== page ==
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abstract = "Endometriosis is a chronic disorder affecting approximately 10 of women in whom endometrial tissue forms painful lesions outside the uterus. It has a major impact on their physical, mental and social well-being but has no known cure, and there is no nonsurgical means of diagnosis. We have used a proteomic approach to identify proteins with altered abundance in the eutopic endometrium of endometriosis patients in the midsecretory phase of the menstrual cycle. 2D-differential in gel electrophoresis (DIGE) and mass spectrometry identified 20 proteins that were present at different levels in endometriosis patients (p <0.05), many of which have not previously been associated with endometriosis. Protein abundance changes did not correlate well with published gene array data, emphasizing the extensive post-translational modification that occurs in this tissue. Abundance or localization changes in endometrial tissue were validated by immunohistochemistry and Western blotting for three proteins, vimentin (VIM), peroxiredoxin 6 (PRDX6), and ribonuclease/angiogenin inhibitor 1 (RNH1), while observed changes could not be confirmed for coronin 1A (CORO1A) or transgelin (TAGLN2). In addition, multiple charge and size isoforms were observed for PDRX6 and vimentin (VIM), and an additional PDRX6 isoform was observed in endometriosis patients that was below the level of detection in healthy women. Biological pathway analysis identified that cytoskeletal remodeling via keratin intermediate filaments, processing of the cystic fibrosis transmembrane receptor (CFTR), the glucocorticoid receptor subunit alpha (GCR), and heat shock factor 1 (HSF1) were all significantly over-represented features in endometriosis patients. This study highlights the highly dynamic nature of endometrial tissue and suggests that considerable post-translational modification of proteins is a key factor in the pathology of endometriosis.",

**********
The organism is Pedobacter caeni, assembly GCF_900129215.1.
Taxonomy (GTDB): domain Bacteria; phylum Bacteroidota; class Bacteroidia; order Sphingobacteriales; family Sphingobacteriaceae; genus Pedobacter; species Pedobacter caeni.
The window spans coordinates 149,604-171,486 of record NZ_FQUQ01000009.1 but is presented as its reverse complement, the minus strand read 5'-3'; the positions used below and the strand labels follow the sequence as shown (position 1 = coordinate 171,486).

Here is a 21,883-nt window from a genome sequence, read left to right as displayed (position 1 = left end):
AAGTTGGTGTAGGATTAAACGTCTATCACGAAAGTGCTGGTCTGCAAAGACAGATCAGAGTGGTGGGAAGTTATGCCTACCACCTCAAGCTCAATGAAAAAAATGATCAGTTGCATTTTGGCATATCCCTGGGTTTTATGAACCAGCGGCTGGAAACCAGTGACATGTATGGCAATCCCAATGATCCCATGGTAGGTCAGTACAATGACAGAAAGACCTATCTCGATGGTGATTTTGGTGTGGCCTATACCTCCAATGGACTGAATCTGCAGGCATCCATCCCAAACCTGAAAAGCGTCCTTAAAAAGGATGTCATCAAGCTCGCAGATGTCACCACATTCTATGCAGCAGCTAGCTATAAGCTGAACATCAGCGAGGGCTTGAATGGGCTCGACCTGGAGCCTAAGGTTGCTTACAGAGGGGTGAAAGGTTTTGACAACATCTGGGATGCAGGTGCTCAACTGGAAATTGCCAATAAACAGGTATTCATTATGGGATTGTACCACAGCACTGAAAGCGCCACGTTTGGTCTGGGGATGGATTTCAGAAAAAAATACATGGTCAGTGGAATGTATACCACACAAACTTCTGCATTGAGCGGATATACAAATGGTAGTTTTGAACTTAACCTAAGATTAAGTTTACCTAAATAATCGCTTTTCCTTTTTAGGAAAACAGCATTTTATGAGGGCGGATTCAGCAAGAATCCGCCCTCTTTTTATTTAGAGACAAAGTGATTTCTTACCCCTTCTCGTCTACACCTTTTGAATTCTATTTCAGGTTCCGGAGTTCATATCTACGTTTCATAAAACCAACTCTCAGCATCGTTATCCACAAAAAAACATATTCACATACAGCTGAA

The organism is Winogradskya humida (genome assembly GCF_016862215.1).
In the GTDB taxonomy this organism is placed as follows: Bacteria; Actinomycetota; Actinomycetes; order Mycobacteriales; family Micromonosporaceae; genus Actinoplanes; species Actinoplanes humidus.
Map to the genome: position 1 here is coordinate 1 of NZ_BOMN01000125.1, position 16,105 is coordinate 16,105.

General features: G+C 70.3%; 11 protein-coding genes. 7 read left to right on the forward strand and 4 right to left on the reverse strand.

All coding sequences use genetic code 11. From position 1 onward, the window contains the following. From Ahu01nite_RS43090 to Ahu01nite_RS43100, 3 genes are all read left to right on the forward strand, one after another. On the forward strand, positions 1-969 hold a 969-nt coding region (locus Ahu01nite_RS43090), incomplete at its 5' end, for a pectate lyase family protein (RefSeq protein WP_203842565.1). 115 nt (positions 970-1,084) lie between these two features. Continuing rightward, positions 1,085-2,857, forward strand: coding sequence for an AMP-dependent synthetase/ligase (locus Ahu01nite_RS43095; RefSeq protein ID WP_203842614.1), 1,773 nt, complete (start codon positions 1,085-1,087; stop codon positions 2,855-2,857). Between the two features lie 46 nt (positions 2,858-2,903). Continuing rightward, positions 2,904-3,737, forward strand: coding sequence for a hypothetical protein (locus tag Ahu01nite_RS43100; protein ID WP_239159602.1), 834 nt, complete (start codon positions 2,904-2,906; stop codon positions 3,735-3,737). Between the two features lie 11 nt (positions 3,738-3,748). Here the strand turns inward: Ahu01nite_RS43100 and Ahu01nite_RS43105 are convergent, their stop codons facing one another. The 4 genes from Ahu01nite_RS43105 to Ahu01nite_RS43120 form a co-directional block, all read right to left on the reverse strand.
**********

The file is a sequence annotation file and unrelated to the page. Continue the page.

author = "Andrew Stephens and Natalie Hannan and Adam Rainczuk and Katie Meehan and Jenny Chen and Peter Nicholls and Luk Rombauts and Peter Stanton and David Robertson and Lois Salamonsen",
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Post-translational modifications and protein-specific isoforms in endometriosis revealed by 2D DIGE. / Stephens, Andrew; Hannan, Natalie; Rainczuk, Adam; Meehan, Katie; Chen, Jenny; Nicholls, Peter; Rombauts, Luk; Stanton, Peter; Robertson, David; Salamonsen, Lois.

In: Journal of Proteome Research, Vol. 9, No. 5, 2010, p. 2438 - 2449.

Research output: Contribution to journalArticleResearchpeer-review

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T1 - Post-translational modifications and protein-specific isoforms in endometriosis revealed by 2D DIGE

AU - Stephens, Andrew

AU - Hannan, Natalie

AU - Rainczuk, Adam

AU - Meehan, Katie

AU - Chen, Jenny

AU - Nicholls, Peter

AU - Rombauts, Luk

AU - Stanton, Peter

AU - Robertson, David

AU - Salamonsen, Lois

PY - 2010